An Autobiography

I, Muhammad Husayni Beheshti, was born on October 24th, 1928 in the Lumban district of the city of Isfahan.

My father was an alem and used to work in the city a few days each week. He would also spend one day a week serving as a congregational prayer leader in a nearby village and would attend to the welfare and affairs of its people.

I entered the primary school when I was 4 and very quickly learned writing, reading and the recitation of the Quran I became popular in the family as an intelligent lad. Later, I enrolled at the Servat Public School which became known as the 15th of Bahman School. When I took part in the entrance examinations, I qualified for the sixth grade, but because of my young age, it was just not possible. I was finally allowed to enter the fourth grade. My primary schooling was completed in this school. During this time, all sixth grade students took the examinations simultaneously, and I ranked second best in the whole city.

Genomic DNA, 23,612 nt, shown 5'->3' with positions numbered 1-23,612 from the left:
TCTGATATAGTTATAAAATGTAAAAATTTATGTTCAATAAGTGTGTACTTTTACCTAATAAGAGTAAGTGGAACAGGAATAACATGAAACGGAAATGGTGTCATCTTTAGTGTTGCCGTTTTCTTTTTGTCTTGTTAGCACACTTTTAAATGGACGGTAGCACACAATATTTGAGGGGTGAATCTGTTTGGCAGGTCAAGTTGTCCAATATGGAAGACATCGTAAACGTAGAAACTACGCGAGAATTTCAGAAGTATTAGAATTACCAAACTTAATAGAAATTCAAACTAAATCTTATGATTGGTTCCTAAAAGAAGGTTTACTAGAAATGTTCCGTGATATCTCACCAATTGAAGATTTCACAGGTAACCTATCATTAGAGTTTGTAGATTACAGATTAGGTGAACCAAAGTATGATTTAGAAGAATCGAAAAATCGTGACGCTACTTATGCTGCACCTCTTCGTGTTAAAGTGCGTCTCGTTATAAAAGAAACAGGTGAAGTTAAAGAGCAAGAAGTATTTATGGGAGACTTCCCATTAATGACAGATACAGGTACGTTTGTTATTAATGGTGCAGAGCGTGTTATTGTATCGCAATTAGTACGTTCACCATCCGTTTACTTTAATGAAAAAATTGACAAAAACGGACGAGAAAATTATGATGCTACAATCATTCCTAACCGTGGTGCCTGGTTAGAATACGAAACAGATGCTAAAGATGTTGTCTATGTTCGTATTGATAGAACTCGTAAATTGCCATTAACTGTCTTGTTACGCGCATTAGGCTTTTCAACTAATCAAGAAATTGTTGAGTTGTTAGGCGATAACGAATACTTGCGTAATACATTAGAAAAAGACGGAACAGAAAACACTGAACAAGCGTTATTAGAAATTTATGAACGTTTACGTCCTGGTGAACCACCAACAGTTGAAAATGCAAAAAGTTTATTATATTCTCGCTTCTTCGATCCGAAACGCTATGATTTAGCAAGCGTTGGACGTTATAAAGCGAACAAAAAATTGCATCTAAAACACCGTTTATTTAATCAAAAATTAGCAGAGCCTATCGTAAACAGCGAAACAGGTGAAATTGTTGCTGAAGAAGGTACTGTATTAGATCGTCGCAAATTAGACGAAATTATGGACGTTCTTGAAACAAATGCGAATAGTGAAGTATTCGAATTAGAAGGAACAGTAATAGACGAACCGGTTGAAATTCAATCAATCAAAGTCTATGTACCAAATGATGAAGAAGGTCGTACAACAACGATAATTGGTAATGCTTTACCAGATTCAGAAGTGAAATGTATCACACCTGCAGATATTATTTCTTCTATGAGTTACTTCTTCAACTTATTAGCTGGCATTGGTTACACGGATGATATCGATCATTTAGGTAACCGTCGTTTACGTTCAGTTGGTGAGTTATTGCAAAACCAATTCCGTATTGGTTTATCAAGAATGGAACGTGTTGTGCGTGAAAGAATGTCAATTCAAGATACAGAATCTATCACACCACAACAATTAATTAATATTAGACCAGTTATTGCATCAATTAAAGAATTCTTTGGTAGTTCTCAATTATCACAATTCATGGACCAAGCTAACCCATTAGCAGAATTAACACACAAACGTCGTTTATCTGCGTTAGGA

Then I registered at Sa'adi High School. I was there for the first and second year. At the outset of the second year, in September 1941, events took a different turn. Interest and enthusiasm for Islamic teachings was revived among the adult populace. The Sa'adi High School is located on the Imam Square, formerly known as the Shah Square. Every day we would walk the school's four or five kilometers' distance from our house.

Studying theology had always attracted me. My profound interest in it finally convinced me that I should terminate my secular education. In 1942 I entered the Sadr Theological School of Isfahan as a young 'tallabe' (theology student.) from 1942 up to 1946. I completed courses in Arabic literature, logic, elementary theology and principles in Isfahan. The speed with which I passed my courses and the swift progress I made won me much respect in theological circles. This was also due to the fact that my mother's father, the late Haj Mir Muhammad Sadiq Mudarres Khatun Abadi had been among the distinguished Ulama.